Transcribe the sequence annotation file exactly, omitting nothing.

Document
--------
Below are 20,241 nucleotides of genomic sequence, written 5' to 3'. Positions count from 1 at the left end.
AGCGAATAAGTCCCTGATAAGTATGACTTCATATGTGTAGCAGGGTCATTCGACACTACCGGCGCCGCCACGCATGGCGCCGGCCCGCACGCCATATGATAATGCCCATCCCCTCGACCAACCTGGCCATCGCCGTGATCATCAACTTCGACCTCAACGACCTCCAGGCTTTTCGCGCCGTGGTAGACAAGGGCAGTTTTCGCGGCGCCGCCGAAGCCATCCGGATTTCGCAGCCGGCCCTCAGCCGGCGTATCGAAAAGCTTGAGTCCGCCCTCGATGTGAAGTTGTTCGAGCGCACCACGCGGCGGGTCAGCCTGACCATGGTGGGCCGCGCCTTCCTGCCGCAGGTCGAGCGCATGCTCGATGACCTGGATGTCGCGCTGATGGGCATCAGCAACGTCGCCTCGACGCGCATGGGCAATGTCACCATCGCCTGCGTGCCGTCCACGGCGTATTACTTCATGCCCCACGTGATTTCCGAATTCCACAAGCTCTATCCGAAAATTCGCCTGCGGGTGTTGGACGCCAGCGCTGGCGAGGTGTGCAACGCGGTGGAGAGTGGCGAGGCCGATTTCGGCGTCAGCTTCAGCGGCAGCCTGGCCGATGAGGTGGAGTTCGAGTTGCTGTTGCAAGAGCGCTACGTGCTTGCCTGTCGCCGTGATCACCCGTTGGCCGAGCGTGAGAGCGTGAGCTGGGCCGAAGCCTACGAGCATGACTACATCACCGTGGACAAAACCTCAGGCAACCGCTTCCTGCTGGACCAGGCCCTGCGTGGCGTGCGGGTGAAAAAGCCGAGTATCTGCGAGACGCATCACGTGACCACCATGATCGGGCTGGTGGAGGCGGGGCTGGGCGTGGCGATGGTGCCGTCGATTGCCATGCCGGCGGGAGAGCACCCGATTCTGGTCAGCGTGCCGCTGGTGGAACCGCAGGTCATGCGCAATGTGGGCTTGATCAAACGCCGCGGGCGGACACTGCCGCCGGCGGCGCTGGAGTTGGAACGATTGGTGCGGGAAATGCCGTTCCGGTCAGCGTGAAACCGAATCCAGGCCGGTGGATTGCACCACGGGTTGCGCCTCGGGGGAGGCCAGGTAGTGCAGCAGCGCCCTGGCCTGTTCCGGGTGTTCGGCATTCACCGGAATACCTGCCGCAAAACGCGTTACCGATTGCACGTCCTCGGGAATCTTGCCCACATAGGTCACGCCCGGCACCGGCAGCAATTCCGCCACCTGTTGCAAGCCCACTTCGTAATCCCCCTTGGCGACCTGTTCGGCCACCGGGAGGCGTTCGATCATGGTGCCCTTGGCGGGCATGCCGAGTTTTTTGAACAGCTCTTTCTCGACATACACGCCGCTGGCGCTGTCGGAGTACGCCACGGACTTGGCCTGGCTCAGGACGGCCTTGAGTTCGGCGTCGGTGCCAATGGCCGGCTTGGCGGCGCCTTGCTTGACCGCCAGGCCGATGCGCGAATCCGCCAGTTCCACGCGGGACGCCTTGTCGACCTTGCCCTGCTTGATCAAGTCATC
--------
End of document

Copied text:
Below are 20,241 nucleotides of genomic sequence, written 5' to 3'. Positions count from 1 at the left end.
AGCGAATAAGTCCCTGATAAGTATGACTTCATATGTGTAGCAGGGTCATTCGACACTACCGGCGCCGCCACGCATGGCGCCGGCCCGCACGCCATATGATAATGCCCATCCCCTCGACCAACCTGGCCATCGCCGTGATCATCAACTTCGACCTCAACGACCTCCAGGCTTTTCGCGCCGTGGTAGACAAGGGCAGTTTTCGCGGCGCCGCCGAAGCCATCCGGATTTCGCAGCCGGCCCTCAGCCGGCGTATCGAAAAGCTTGAGTCCGCCCTCGATGTGAAGTTGTTCGAGCGCACCACGCGGCGGGTCAGCCTGACCATGGTGGGCCGCGCCTTCCTGCCGCAGGTCGAGCGCATGCTCGATGACCTGGATGTCGCGCTGATGGGCATCAGCAACGTCGCCTCGACGCGCATGGGCAATGTCACCATCGCCTGCGTGCCGTCCACGGCGTATTACTTCATGCCCCACGTGATTTCCGAATTCCACAAGCTCTATCCGAAAATTCGCCTGCGGGTGTTGGACGCCAGCGCTGGCGAGGTGTGCAACGCGGTGGAGAGTGGCGAGGCCGATTTCGGCGTCAGCTTCAGCGGCAGCCTGGCCGATGAGGTGGAGTTCGAGTTGCTGTTGCAAGAGCGCTACGTGCTTGCCTGTCGCCGTGATCACCCGTTGGCCGAGCGTGAGAGCGTGAGCTGGGCCGAAGCCTACGAGCATGACTACATCACCGTGGACAAAACCTCAGGCAACCGCTTCCTGCTGGACCAGGCCCTGCGTGGCGTGCGGGTGAAAAAGCCGAGTATCTGCGAGACGCATCACGTGACCACCATGATCGGGCTGGTGGAGGCGGGGCTGGGCGTGGCGATGGTGCCGTCGATTGCCATGCCGGCGGGAGAGCACCCGATTCTGGTCAGCGTGCCGCTGGTGGAACCGCAGGTCATGCGCAATGTGGGCTTGATCAAACGCCGCGGGCGGACACTGCCGCCGGCGGCGCTGGAGTTGGAACGATTGGTGCGGGAAATGCCGTTCCGGTCAGCGTGAAACCGAATCCAGGCCGGTGGATTGCACCACGGGTTGCGCCTCGGGGGAGGCCAGGTAGTGCAGCAGCGCCCTGGCCTGTTCCGGGTGTTCGGCATTCACCGGAATACCTGCCGCAAAACGCGTTACCGATTGCACGTCCTCGGGAATCTTGCCCACATAGGTCACGCCCGGCACCGGCAGCAATTCCGCCACCTGTTGCAAGCCCACTTCGTAATCCCCCTTGGCGACCTGTTCGGCCACCGGGAGGCGTTCGATCATGGTGCCCTTGGCGGGCATGCCGAGTTTTTTGAACAGCTCTTTCTCGACATACACGCCGCTGGCGCTGTCGGAGTACGCCACGGACTTGGCCTGGCTCAGGACGGCCTTGAGTTCGGCGTCGGTGCCAATGGCCGGCTTGGCGGCGCCTTGCTTGACCGCCAGGCCGATGCGCGAATCCGCCAGTTCCACGCGGGACGCCTTGTCGACCTTGCCCTGCTTGATCAAGTCATC